When both mixtures are completely combined, pour the mixture back into the medium pot. Heat just under medium heat and stir constantly with a whisk. The mixture will first be lumpy and thick; this happens quickly. Keep whisking pastry cream as it will become one smooth mass. Once it’s thick and smooth, whisk vigorously for 1 more minute.
Remove from heat then add the butter and whisk to combine. Transfer to the medium glass bowl and smooth the top so the custard is evenly distributed in the bowl. Lay plastic wrap directly on the surface of the custard; this will prevent a skin from forming. Set aside to cool to room temperature, about 70 degrees Fahrenheit or 21.1 degrees Celsius.
The residual pastry cream in the pot will be gummy and you might think it’s not good. HAVE NO FEAR! You will beat this and it will turn into a creamy, rich bowl of goodness. This cream needs to be pretty stiff so that the resulting German buttercream holds up.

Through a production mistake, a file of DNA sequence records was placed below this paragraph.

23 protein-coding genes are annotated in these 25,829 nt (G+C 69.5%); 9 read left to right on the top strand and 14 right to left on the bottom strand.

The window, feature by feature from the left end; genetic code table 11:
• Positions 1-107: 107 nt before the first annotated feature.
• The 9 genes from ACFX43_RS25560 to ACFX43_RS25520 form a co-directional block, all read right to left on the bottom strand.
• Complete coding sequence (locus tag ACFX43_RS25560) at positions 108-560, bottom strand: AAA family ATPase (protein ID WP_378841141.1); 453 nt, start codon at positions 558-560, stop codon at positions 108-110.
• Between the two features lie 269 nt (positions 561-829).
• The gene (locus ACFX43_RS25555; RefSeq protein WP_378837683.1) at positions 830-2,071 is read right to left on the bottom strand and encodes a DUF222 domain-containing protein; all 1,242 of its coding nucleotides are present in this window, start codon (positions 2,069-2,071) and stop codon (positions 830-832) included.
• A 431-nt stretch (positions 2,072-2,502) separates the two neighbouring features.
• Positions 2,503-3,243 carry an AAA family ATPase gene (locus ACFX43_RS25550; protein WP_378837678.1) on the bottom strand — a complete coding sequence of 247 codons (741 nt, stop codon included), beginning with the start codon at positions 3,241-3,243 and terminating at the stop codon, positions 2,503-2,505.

Once pastry cream is cooled completely, uncover it. Divide the pastry cream in half. Transfer half to a small bowl and cover; this will be used to fill the cupcakes. The remaining half will be used to make the German buttercream.
Use an electric beater to beat the remaining pastry cream that’s still in the large bowl. Beat on medium until it’s smooth. Cover the bowl (no need to cover surface of cream) and set aside.
Adapted from a recipe on Sugarsaltmagic.com.
2 sticks or 226 grams unsalted butter
¼ cup or 50 grams granulated sugar
¼ teaspoon or 1.5 grams salt
Tools: electric or stand mixer with paddle attachment, small and large rubber spatulas, piping bags, extra-large round piping tip, extra-large star piping tip
FINISH BUTTER CREAM
Prepare both piping bags by cutting about a 3/4 -inch cut at the tip end. Insert the extra-large tips and set aside.
In the bowl of a stand mixer with paddle attachment, beat the 2 sticks or226 grams of butter and the ¼ cup or 50 grams of sugar together on medium speed for 2 minutes. Stop the mixer and use a small rubber spatula to scrape the bottom and sides of the bowl. Beat on medium for 3 more minutes.